Ray Rooney Jr.
Usually, it takes something like a comet in the night sky growing brighter and brighter as the days and weeks pass for people to begin wondering if the end of the world is upon us.
Changing millennia prompts questions about “the end” as well (remember Y2K?). Really, any perceived natural or man-made disaster gets people running for the hills and contemplating Armageddon.
Sometimes, however, it’s the movement and direction of culture that spurs many to wonder if the end is approaching. I could go through a whole laundry list of things that have taken place culturally over the last 50+ years that has stirred the minds and souls of many to begin contemplating “the end” but I think two recent things have really accelerated serious-minded and sincere people to begin wondering if “that day” is fast approaching. One would be the recent Supreme Court decision to grant homosexuals the Constitutional right to marry and the other would be the horrendous Planned Parenthood videos that are currently streaming out to the public. The legalization and legitimization of a practice the Bible repeatedly calls an “abomination” and the callous trafficking of aborted babies’ organs has a lot of people thinking God is going to put into motion very soon any and all things that need to happen for the Second Coming of Christ.
Although the Gospels reveal Jesus alluding to the subject of “the end” quite often in parables and peripheral remarks there is really only one instance related where He seemed to intentionally address in a fairly comprehensive manner the whole issue of eschatology (study of end things) and parousia (a more specific study of the Second Coming of Christ). That being Matthew 24-25.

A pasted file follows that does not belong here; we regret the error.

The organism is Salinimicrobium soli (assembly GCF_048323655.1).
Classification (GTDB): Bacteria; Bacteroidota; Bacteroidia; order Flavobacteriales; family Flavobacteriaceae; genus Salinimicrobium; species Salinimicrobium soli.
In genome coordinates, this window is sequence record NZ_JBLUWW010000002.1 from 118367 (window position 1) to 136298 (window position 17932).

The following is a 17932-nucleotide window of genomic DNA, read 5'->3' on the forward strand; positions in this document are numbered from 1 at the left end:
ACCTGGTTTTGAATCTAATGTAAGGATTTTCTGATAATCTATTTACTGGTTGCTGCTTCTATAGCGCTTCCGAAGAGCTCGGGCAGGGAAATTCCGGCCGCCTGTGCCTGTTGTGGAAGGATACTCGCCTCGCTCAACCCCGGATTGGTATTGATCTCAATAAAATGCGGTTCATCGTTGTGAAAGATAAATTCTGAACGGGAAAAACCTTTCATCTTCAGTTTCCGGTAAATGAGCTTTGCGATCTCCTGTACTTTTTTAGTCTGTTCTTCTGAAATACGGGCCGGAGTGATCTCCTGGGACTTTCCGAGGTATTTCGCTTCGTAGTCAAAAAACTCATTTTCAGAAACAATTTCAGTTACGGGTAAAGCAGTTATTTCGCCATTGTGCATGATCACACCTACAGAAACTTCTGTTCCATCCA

Most people just dive right into the heart of it by starting with 24:3 “As he sat on the Mount of Olives, the disciples came to him privately, saying, ‘Tell us, when will these things be, and what will be the sign of your coming and of the close of the age?’” But to do so is a great mistake. The things that led up to the discourse on “the end” are every bit as important as the discourse itself. The question that really needs to be asked is “What prompted Jesus to talk about the end?”
Christ’s time with the Apostles was drawing to a close. The Olivet discourse on “the end” took place in the midst of Holy Week. If you had been an Apostle here are a few things that would have been weighing heavily on your mind. According the Matthew, the first thing Jesus did upon entering Jerusalem was to head straight for the Temple and overturn the money-changers tables calling them “robbers.” The chief priests and elders immediately began to press Him on how He thought He had the authority to do or say anything in the Temple. Trick questions were arranged and put to Jesus. Animosity between Jesus and the city’s leaders began to increase exponentially. Plans were being made to get rid of Him once and for all.
Finally, it reaches critical mass as Jesus lambasted the “scribes and the Pharisees” pronouncing the seven woes upon them in chapter 23. He concluded the verbal lashing with the famous lament over Jerusalem.
Now, come the two verses (24:1-2) that both set the stage and prompt Jesus to sit down and talk at length about the end.
Jesus left the temple and was going away, when his disciples came to point out to him the buildings of the temple. But he answered them, “You see all these, do you not? Truly, I say to you, there will not be left here one stone upon another that will not be thrown down.”
There is no “question” per-se and yet Matthew says “he answered them.” As I have demonstrated, there was surely a lot going on in the minds and hearts of the Apostles at this point. This trip to Jerusalem was not going well (from their perspective) and maybe there was finally some concern registering about Jesus’ repeated predictions that He was to be killed in Jerusalem.